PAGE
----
As the novel coronavirus continues to spread, it’s never been more important to have clean hands. Hand sanitizer helps prevent the virus from spreading to others and keeps it from entering your mouth and nose. Pretty much everyone has a bottle on them at all times these days.

Naturally, you want to ensure that everyone in your family is protecting themselves from infection as much as possible too. However, the FDA says the hand sanitizing practice should not extend to your dogs. The agency shared on Twitter:

“Attention Pet Owners: Do not use hand sanitizer to clean your pet’s paws. It can cause poisoning if absorbed through the skin. Hand sanitizer products can make your dog sick if eaten.” -@FDAAnimalHealth via Twitter

Engin Akyurt via Pexels

Veterinarian Dr. Marty Becker explained to Today that alcohol’s drying effects can also be very hard on your pup’s feet.

“What that sanitizer does is it can make it more likely to crack and to be more sensitive to having their foot pads burned when they’re out on walks.”

Cracked paws more easily allow debris and other things dogs walk over to cause infections. Not to mention, it hurts them!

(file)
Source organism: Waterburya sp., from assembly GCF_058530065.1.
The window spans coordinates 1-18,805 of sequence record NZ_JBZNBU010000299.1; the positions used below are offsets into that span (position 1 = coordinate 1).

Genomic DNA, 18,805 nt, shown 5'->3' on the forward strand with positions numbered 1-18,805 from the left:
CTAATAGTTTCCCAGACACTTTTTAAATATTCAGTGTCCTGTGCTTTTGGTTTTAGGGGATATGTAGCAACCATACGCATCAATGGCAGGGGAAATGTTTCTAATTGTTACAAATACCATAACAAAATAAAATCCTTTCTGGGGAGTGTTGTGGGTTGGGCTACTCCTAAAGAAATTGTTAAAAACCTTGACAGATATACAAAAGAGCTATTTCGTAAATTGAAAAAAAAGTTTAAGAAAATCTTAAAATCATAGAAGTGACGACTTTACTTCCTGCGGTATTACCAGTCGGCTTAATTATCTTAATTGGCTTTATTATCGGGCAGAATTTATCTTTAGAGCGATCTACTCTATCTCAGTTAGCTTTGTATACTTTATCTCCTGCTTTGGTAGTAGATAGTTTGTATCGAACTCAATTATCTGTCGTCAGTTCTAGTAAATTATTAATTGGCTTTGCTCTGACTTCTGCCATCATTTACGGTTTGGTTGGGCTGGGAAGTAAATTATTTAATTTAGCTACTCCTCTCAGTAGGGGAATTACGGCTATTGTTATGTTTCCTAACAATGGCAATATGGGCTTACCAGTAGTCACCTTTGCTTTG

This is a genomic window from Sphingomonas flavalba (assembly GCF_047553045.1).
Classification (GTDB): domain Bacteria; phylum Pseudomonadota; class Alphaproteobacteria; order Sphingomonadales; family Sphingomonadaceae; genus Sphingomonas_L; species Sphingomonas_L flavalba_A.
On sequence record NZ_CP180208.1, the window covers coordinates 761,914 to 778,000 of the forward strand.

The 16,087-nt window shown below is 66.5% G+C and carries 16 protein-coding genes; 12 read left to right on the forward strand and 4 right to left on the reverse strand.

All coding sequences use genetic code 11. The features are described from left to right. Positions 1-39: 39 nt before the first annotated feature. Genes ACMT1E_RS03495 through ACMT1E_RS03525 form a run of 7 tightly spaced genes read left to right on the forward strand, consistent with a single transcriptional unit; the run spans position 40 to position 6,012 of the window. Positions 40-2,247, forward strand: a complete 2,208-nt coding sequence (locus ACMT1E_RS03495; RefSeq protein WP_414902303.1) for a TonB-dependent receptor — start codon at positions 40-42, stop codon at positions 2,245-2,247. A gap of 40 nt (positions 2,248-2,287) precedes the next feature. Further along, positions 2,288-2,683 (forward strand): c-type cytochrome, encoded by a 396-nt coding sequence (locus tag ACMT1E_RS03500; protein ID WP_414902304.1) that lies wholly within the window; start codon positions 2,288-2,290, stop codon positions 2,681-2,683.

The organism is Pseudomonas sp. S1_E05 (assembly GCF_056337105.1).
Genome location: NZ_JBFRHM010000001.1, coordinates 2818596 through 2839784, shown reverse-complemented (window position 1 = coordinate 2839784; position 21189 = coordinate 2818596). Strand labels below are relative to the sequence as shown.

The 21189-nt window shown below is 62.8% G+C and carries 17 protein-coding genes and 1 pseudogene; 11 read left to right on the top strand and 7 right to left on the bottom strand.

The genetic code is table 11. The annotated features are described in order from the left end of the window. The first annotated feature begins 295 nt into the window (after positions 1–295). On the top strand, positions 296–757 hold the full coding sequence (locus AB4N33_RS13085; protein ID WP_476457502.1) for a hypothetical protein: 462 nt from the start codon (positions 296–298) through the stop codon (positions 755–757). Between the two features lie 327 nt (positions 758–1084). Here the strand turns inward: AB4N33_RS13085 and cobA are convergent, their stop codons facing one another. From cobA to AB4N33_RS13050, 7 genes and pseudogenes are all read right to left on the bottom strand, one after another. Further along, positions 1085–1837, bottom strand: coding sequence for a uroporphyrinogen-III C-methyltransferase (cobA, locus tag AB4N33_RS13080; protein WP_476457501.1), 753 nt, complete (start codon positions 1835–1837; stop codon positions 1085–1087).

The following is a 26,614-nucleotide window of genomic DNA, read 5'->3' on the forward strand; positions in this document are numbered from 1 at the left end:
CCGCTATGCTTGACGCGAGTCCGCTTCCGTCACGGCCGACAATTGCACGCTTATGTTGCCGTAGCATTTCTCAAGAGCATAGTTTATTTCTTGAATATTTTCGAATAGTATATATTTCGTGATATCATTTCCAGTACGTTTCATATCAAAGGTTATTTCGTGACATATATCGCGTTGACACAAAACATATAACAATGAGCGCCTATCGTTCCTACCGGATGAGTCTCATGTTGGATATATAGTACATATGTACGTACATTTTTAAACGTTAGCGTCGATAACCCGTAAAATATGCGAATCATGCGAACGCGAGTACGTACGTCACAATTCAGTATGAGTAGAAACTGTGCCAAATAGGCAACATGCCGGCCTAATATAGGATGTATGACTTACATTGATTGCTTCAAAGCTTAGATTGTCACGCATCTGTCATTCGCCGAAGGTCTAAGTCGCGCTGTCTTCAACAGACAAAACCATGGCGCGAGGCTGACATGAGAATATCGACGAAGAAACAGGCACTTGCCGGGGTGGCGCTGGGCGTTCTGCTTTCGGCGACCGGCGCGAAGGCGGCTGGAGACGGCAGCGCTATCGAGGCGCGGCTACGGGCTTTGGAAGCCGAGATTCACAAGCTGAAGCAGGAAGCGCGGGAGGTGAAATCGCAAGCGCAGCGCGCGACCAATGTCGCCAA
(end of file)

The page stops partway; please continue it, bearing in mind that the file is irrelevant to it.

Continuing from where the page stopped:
The Dangers Of Dogs Ingesting Hand Sanitizer

Beyond just damaging your dog’s paws, the larger danger is if dogs lick the chemicals. As you may know, dogs tend to lick their injuries. A dry, cracked paw might lead to a lick or two, which can be dangerous.

Emanuel Bjurhager via Flickr

Ingesting even a small amount of hand sanitizer can lead to digestive issues in dogs, including diarrhea and vomiting. Ethyl alcohol poisoning can also be fatal in dogs. If you think your dog has ingested any hand sanitizer at all, call your vet immediately.

Signs of ethyl alcohol poisoning include:

  • Drowsiness
  • Lack of coordination
  • Slow breathing
  • Slow reflexes

Clean Your Dog’s Paws Safely And Often

In general, cleaning your dog’s paws regularly is a good habit to pick up. Dr. Becker notes:

“I like people to clean their pet’s paws at least two to three times a week. If you’re walking them in a place that’s really dirty, it doesn’t hurt to wash, to clean them every day.”

Instead of using hand sanitizer, opt for a mild hand or dish soap on your dog’s paws. As long as it’s diluted, it should be fine Becker says. Some sanitizing wipes are specially made to be used on pets as well.

Just remember, we don’t walk around barefoot for a reason. But our dogs do, and their paw pads can be just as fragile (and get just as dirty) as a human’s.

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H/T: KMOX
Featured Image: Engin Akyurt via Pexels

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